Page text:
following the build instructions didn't work for MS VC7 because of known and fixed bug



Developer Documentation
14 years ago
5 years ago


(Reporter: Alan, Assigned: gerv)





14 years ago
User-Agent:       Mozilla/4.0 (compatible; MSIE 6.0; Windows NT 5.1; .NET CLR 1.1.4322)
Build Identifier: Mozilla 1.6

Bug 208314 has recently been fixed so that Visual Studio version 7 users can 
build Mozilla - however nothing mentions this in the build instructions that I 
was dutifully following:

I believe it should be pointed out in the instructions that 1.71b is the first 
version to be able to build Mozilla without unnecessary/tedious system hacking 
as described in the bug.

Reproducible: Always
Steps to Reproduce:

Comment 1

14 years ago

I plan to add a note to section 3 ("Common problems and hints"). Chris, leaf,
shout if that's not the right plan.

Assignee: endico → gerv
Priority: -- → P1
Target Milestone: --- → mozilla1.7final

Comment 2

14 years ago
Fixed. New text is:

"Mozilla 1.7a is the earliest version whose source code builds out of the box on
MS Visual Studio .NET 2003. Earlier versions need code patches; see e.g. bug

Checking in build/win32.html;
/cvsroot/mozilla-org/html/build/win32.html,v  <--  win32.html
new revision: 1.90; previous revision: 1.89

Last Resolved: 14 years ago
Resolution: --- → FIXED

Comment 3

14 years ago
I could understand if this bug needed to be mentioned if it wasn't fixed but
what's the point of mentioning that particular bug was fixed?  Perhaps it should
be explicitly stated that the build pages only apply to the current
trunk/release builds and we need a separate set of pages for each release (or
start including them in the source tarballs so that they are build specific).

Comment 4

14 years ago
Including them in the tarballs might be a good way to go... but as it is, the
page for 1.4 (which is what Alan was trying to compile) wouldn't have mentioned
this problem anyway.


Comment 5

14 years ago
Or a slew of other build problems that occurred when using newer tools that
weren't supported with an older release which is why I didn't understand the
need.  Oh well, the deed is done.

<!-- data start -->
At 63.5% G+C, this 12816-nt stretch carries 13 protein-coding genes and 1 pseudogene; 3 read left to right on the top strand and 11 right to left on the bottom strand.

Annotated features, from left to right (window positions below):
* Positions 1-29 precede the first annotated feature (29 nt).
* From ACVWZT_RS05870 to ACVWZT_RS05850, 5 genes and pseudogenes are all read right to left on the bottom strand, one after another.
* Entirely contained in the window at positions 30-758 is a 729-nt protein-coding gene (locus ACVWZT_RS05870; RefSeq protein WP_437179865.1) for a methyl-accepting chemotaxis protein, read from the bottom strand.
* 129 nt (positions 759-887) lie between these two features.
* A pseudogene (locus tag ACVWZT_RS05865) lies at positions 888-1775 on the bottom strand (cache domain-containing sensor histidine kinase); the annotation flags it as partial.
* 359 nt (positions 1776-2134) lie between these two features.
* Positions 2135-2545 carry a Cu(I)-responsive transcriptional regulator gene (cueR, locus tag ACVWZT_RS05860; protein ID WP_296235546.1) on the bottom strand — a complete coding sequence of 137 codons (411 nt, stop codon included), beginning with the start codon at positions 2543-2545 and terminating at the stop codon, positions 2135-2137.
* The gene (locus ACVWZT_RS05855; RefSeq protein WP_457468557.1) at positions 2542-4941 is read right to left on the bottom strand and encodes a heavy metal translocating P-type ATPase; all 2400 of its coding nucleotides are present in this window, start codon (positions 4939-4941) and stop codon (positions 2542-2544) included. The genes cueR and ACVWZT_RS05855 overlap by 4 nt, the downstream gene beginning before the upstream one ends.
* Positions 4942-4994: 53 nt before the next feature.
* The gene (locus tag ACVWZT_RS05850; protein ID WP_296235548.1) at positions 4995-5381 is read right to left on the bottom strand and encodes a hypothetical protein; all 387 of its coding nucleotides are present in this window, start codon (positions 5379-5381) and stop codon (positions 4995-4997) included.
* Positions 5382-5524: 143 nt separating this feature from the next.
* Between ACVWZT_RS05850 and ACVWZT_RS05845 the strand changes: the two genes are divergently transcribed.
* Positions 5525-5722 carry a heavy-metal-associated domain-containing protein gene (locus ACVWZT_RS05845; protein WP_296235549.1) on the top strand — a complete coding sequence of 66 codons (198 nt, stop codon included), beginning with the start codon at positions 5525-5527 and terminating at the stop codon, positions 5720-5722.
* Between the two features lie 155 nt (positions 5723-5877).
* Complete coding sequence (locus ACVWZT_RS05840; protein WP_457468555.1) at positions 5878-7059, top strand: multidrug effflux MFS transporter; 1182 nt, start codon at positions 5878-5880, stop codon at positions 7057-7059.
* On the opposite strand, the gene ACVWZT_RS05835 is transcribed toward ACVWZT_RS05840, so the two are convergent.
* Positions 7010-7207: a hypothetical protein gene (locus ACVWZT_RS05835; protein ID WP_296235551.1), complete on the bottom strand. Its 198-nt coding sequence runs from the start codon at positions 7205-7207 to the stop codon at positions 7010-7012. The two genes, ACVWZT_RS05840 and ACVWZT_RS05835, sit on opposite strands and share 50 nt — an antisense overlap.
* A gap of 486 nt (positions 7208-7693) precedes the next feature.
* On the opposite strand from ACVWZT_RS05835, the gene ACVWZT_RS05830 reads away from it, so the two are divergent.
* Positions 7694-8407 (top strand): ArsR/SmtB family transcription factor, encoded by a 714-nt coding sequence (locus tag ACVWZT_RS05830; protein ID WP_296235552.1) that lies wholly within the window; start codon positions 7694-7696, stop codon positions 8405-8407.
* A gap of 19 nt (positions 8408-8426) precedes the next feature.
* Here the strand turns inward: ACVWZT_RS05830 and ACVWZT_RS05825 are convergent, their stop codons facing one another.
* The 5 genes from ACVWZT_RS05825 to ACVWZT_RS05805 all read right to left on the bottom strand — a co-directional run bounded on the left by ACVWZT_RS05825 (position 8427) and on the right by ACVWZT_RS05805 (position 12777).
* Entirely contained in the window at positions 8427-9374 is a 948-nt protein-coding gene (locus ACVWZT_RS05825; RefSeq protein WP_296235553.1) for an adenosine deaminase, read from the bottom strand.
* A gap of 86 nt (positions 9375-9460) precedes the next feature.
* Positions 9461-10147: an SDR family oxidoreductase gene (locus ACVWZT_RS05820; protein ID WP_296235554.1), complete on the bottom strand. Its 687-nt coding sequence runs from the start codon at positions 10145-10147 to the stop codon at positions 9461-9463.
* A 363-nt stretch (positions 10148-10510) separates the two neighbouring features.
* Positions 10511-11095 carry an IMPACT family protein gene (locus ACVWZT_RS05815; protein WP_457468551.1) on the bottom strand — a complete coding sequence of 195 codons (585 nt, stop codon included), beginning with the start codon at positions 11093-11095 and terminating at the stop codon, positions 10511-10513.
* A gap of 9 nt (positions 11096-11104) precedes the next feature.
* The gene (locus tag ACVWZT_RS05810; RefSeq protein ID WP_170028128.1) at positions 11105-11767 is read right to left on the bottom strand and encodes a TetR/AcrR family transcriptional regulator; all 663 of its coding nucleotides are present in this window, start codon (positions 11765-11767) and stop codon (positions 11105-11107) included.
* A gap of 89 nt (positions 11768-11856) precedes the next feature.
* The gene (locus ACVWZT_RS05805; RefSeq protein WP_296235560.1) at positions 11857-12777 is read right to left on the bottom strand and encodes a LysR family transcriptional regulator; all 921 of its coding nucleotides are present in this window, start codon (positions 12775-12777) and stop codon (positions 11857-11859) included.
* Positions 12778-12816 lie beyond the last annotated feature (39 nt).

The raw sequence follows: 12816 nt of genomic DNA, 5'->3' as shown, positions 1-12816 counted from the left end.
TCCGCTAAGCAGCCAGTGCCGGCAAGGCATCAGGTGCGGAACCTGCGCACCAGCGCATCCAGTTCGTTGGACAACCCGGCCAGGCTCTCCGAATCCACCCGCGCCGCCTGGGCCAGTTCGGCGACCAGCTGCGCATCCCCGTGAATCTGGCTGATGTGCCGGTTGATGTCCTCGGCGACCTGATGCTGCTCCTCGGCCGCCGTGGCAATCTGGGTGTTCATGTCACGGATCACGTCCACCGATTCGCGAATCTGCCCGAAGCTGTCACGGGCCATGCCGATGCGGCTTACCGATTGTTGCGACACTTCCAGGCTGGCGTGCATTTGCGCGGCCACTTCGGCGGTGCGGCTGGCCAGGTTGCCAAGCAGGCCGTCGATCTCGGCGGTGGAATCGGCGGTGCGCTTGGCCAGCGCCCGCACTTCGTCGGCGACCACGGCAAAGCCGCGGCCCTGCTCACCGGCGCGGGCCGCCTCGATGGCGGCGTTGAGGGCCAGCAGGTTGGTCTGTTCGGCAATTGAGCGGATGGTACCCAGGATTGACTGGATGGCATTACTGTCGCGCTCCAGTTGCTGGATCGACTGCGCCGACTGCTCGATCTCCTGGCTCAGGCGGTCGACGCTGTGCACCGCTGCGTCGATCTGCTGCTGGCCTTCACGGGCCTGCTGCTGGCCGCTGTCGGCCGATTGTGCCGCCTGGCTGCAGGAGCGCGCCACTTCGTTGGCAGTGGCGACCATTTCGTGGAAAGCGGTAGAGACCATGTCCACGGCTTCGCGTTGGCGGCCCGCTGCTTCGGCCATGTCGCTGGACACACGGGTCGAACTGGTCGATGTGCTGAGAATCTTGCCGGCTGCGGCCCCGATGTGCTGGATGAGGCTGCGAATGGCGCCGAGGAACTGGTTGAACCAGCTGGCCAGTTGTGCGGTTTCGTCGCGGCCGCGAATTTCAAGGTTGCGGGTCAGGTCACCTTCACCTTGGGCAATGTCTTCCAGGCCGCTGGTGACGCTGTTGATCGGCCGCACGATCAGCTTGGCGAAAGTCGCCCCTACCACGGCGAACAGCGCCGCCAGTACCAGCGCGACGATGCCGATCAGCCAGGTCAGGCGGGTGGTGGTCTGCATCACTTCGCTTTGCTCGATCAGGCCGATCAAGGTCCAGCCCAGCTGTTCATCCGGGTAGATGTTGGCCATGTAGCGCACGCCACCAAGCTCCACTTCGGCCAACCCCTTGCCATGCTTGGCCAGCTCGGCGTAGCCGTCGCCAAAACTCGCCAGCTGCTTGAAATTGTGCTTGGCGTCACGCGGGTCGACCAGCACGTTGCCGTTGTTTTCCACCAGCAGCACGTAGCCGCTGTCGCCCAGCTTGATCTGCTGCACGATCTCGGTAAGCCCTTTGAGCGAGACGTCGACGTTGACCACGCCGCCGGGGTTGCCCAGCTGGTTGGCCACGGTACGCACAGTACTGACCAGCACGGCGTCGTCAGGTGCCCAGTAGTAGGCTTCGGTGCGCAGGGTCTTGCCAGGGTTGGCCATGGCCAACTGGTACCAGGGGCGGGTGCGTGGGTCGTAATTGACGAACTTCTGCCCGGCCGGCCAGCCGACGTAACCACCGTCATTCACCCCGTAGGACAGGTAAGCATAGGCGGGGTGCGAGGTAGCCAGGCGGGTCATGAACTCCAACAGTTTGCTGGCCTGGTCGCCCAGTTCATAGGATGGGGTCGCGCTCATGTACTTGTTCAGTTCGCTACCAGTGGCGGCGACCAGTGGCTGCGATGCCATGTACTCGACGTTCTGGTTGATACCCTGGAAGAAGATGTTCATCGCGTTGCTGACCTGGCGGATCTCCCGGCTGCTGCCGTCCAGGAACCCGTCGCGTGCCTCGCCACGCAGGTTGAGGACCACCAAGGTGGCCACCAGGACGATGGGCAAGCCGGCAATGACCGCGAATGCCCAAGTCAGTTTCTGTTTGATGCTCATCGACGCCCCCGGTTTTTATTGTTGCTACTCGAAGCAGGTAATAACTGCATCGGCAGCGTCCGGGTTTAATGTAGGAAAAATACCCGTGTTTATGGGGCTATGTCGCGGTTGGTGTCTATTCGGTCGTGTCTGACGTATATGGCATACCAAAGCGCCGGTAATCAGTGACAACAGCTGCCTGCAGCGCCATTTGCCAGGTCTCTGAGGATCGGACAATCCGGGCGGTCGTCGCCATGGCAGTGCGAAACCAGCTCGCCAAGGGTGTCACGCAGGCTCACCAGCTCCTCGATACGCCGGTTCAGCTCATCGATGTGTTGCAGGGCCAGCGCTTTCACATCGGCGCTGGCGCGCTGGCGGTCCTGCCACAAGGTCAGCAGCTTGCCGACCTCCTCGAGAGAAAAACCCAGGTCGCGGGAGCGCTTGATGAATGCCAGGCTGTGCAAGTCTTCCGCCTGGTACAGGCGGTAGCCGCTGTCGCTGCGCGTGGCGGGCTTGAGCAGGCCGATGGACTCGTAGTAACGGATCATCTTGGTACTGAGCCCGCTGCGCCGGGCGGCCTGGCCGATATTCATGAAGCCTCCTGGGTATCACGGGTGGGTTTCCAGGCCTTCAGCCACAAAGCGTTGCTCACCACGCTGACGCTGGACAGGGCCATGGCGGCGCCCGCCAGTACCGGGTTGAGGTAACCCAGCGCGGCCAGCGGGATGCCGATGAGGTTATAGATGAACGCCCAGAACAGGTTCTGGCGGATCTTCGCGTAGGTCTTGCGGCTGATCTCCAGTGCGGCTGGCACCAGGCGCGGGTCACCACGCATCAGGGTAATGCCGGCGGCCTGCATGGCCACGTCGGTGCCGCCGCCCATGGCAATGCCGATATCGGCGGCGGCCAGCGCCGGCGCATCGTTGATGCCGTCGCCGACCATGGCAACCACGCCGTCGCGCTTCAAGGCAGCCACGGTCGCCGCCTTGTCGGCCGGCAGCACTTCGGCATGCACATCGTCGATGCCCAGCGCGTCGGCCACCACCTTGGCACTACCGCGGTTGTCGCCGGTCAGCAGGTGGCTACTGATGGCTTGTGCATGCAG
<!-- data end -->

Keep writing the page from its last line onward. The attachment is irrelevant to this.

Comment 6

14 years ago
Maybe I'm looking at this wrong... I assumed that newer compilers failing to
compile older code was a fairly rare event. From what you say, that sounds like
a faulty assumption.

Perhaps (and again, this is a wouldn't-it-be-nice-if) each release could ship
with a list of known-good tools? Or is that basically the same idea as including
the build instructions in the tarball?

I agree it's odd to mention that it didn't work _only_ after it now works; but
I'm surprised that the instructions didn't mention that VC++ .NET 2003 didn't
work during the period when it didn't, if you see what I mean.


Comment 7

14 years ago
Newer compilers, especially c++ compilers, tend to be more strict in regards to
language conformance so old code isn't guaranteed to work.  That's what happened

The problem with the known-good tools approach is that it wouldn't cover
everything.  With the tinderboxes, I know that we build upon 15-20 different
platforms but we have code in the tree for far more than that.  It would be a
good start to list the platforms that we know build and put the rest of an
obsoleted/unsupported list.  That would be separate from including the build
instructions which could change from release to release as well.
Component: Mozilla Developer → Documentation Requests
Product: Documentation → Mozilla Developer Center
Target Milestone: mozilla1.7final → ---
Component: Documentation Requests → Documentation
Product: Mozilla Developer Network → Mozilla Developer Network
Component: Documentation → General
Product: Mozilla Developer Network → Developer Documentation
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